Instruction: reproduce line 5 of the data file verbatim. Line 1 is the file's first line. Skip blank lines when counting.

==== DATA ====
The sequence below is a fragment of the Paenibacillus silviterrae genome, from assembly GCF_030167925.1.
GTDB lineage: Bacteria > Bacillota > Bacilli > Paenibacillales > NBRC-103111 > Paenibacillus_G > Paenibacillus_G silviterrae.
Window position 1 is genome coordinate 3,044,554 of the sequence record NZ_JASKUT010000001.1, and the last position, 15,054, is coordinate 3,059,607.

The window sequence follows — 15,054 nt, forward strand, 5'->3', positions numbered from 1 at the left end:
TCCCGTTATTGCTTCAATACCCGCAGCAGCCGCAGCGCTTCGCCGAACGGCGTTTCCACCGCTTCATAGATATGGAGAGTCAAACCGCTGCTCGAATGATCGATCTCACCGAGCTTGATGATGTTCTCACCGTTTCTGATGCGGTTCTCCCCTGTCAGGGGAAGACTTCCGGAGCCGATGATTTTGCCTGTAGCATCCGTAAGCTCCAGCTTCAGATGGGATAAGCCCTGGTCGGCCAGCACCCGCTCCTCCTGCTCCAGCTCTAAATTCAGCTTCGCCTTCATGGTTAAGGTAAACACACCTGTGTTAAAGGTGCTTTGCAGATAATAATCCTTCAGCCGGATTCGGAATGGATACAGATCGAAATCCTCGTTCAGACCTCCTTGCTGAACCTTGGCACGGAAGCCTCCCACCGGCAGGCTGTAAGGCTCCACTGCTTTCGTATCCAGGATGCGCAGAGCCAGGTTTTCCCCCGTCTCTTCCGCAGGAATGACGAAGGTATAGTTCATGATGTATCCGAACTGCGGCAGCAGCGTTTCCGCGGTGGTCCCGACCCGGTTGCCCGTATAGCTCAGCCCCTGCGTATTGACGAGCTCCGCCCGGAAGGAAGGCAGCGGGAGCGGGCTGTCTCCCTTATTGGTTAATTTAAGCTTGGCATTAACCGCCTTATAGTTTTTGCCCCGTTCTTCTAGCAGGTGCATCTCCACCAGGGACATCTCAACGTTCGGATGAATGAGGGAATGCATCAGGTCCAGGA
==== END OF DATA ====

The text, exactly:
TCCCGTTATTGCTTCAATACCCGCAGCAGCCGCAGCGCTTCGCCGAACGGCGTTTCCACCGCTTCATAGATATGGAGAGTCAAACCGCTGCTCGAATGATCGATCTCACCGAGCTTGATGATGTTCTCACCGTTTCTGATGCGGTTCTCCCCTGTCAGGGGAAGACTTCCGGAGCCGATGATTTTGCCTGTAGCATCCGTAAGCTCCAGCTTCAGATGGGATAAGCCCTGGTCGGCCAGCACCCGCTCCTCCTGCTCCAGCTCTAAATTCAGCTTCGCCTTCATGGTTAAGGTAAACACACCTGTGTTAAAGGTGCTTTGCAGATAATAATCCTTCAGCCGGATTCGGAATGGATACAGATCGAAATCCTCGTTCAGACCTCCTTGCTGAACCTTGGCACGGAAGCCTCCCACCGGCAGGCTGTAAGGCTCCACTGCTTTCGTATCCAGGATGCGCAGAGCCAGGTTTTCCCCCGTCTCTTCCGCAGGAATGACGAAGGTATAGTTCATGATGTATCCGAACTGCGGCAGCAGCGTTTCCGCGGTGGTCCCGACCCGGTTGCCCGTATAGCTCAGCCCCTGCGTATTGACGAGCTCCGCCCGGAAGGAAGGCAGCGGGAGCGGGCTGTCTCCCTTATTGGTTAATTTAAGCTTGGCATTAACCGCCTTATAGTTTTTGCCCCGTTCTTCTAGCAGGTGCATCTCCACCAGGGACATCTCAACGTTCGGATGAATGAGGGAATGCATCAGGTCCAGGA